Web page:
In the 18th and 19th centuries, enormous changes took place in the industrial sphere first in Britain and then in other West European countries and America. Particularly in Great Britain, color changes were observed in some populations of animals due to the air pollution that increased with the Industrial Revolution. Industrial melanism is an expression of color changes allowed animals to camouflage themselves better.
Evolutionists attempt to account for these observed differences in color as natural selection under the pressure of environmental conditions. In fact, however, the situation stems from a complete misinterpretation of observed phenomena.
One evolutionist source sets out the position as follows:
The most striking contemporary example of this directed selection is the evolution of protective colouring demonstrated by two Oxford University researchers called Ford and Kettlewell. They discovered that one kind of moth living in regions of Britain with a large number of factory chimneys were darker than moths living in other regions. It is known from collections that specimens previously collected (before industrialisation) were lighter in colour. Since the lighter-coloured moths lived on white and light coloured lichens found around tree trunks outside industrial regions, they adapted well to their environment and were able to avoid attracting the notice of predator birds. In industrial areas, since the soot from the chimneys darkened these lichens, white moths began to become more visible. In contrast, dark-coloured moths were better adapted. Since birds hunted the white moths, darker moths began to predominate and the genotype possessed by these began increasing in the population. White forms have today again begun to predominate in those regions of Britain in which air pollution has been eradicated.222
The point to be noted here is the presence of black moths caught prior to the beginning of the Industrial Revolution in Britain. In fact, this type of moth existed in Britain years before the Industrial Revolution. The change brought about by air pollution increased the likelihood of the white form, which had previously existed in large numbers, being seen by predators. As a result, there was a reduction in the numbers of this type and an increase in the numbers of darker moths. (See Peppered moths, the.)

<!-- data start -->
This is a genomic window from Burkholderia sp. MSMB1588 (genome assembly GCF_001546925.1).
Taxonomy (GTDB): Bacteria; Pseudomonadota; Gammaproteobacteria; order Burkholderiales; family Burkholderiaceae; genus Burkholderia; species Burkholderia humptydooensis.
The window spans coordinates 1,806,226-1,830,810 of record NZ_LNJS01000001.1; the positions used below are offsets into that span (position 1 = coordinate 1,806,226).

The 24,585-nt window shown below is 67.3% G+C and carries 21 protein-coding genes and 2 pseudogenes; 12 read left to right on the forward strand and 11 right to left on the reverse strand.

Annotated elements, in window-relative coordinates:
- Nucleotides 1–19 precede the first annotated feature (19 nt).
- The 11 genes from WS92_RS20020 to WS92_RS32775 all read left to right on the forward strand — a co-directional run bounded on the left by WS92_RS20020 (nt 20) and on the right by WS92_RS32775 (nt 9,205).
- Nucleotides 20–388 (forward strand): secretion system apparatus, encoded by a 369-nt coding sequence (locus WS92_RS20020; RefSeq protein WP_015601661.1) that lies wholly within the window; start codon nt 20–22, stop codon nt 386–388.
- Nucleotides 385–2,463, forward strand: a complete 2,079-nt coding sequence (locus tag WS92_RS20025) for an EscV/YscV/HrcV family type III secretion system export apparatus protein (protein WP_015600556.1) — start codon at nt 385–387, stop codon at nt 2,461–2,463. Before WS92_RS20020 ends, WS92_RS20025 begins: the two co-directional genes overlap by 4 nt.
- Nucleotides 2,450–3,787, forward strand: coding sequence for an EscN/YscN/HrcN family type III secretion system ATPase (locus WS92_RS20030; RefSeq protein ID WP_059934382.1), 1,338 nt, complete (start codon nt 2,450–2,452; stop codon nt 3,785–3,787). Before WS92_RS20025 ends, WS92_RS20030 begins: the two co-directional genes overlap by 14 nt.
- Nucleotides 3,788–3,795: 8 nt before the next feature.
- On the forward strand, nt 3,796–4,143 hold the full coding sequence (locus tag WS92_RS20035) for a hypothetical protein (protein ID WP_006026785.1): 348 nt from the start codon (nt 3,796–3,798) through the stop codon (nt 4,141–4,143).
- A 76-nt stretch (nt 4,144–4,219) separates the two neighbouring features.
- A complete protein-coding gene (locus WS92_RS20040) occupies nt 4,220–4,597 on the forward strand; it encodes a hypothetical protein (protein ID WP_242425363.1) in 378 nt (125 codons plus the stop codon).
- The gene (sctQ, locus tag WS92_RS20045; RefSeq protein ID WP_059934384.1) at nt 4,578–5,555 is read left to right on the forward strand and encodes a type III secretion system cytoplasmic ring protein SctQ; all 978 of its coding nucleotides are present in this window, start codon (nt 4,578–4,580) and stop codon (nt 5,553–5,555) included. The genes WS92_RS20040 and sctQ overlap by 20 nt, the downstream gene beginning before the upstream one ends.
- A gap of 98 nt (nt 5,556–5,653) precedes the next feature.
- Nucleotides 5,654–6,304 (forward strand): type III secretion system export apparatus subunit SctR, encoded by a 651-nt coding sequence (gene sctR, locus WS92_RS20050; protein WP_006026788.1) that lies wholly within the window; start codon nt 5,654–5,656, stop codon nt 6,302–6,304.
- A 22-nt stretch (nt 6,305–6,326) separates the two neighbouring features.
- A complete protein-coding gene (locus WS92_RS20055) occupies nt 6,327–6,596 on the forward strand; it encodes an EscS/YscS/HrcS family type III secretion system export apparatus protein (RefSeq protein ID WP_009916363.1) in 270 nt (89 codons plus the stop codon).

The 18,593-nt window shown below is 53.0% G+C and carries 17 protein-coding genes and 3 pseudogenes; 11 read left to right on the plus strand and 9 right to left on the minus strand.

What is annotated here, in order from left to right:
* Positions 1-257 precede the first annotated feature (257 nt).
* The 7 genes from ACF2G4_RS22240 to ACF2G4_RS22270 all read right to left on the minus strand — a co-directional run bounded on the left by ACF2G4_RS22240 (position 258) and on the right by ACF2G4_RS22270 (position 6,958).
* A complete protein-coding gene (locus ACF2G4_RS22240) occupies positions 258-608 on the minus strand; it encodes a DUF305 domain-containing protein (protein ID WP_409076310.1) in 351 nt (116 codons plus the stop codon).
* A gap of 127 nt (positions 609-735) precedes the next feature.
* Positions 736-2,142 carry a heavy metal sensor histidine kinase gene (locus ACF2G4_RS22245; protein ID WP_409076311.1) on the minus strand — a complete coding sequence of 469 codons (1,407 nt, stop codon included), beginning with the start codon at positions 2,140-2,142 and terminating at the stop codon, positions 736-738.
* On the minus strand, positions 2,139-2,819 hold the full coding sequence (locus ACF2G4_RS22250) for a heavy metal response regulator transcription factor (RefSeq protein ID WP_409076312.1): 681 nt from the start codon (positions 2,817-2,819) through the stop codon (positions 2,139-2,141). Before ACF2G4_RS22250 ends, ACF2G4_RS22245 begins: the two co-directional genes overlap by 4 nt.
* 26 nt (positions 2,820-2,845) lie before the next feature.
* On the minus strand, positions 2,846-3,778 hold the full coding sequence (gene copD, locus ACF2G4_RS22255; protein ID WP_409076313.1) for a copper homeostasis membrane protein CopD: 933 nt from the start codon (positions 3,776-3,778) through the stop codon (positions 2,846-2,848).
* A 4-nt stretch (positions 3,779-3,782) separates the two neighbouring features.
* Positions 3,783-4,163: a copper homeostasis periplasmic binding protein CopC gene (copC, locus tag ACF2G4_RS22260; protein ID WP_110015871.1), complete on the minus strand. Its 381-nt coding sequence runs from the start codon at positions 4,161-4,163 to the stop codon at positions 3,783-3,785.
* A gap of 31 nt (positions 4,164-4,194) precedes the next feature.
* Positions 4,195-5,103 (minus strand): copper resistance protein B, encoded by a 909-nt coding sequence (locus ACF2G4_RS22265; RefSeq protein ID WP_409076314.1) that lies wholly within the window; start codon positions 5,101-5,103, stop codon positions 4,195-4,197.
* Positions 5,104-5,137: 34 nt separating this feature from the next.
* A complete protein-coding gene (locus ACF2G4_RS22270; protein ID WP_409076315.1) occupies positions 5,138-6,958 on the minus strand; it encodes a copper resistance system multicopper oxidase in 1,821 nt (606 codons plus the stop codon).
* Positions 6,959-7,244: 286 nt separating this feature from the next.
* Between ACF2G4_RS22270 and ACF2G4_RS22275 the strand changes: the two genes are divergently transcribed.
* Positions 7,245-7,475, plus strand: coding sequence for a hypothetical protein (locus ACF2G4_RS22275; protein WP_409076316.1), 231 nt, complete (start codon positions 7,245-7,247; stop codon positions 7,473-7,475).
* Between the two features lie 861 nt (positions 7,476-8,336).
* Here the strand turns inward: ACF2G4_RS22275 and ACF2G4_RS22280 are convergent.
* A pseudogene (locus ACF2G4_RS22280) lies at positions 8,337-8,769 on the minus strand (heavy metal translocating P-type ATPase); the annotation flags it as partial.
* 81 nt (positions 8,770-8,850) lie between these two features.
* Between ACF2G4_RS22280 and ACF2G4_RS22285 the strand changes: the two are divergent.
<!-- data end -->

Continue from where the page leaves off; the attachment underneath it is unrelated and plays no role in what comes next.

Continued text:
It is clear that this change was in the numbers of the moths, not in their colors. This event can never be put forward as evidence of evolution. Proponents of the original creation of species accept this. In addition, even if there were a change in color as a result of mutation, this would still constitute no evidence for evolution, because the species of moth would still be the same species and would not have turned into any other. Evolution needs to scientifically prove that one species can evolve into another
What is happening here is not evolution, but only normal variation. Natural selection is only a mechanism that prevents members of a given species from disappearing as a result of environmental changes. (SeeVariation.)
The phenomena of variation and natural selection do not account for evolution in the way that by Darwin imagined. On the contrary, they’re excellent examples of a method of protection foreseen by creation. To put it another way, God has created all kinds of living things with systems to ensure their survival. An organism’s genetic system may be able to regulate its characteristics within certain bounds, according to changes in the surroundings. Otherwise, even minor changes in climate or food sources would spell the species’ death.
Many living things such as mammoths, dinosaurs, and flying reptiles have become extinct due to sudden environmental or climatic changes). These life forms disappeared when they were unable to adapt to environmental conditions exceeding the limits of the genetic potential they possessed when they were created. However, there is no scientific evidence that these turned into other species.
222 Prof. Dr. Ali Demirsoy, Kalıtım ve Evrim, Ankara: Meteksan Yayınları, 1984, p. 644.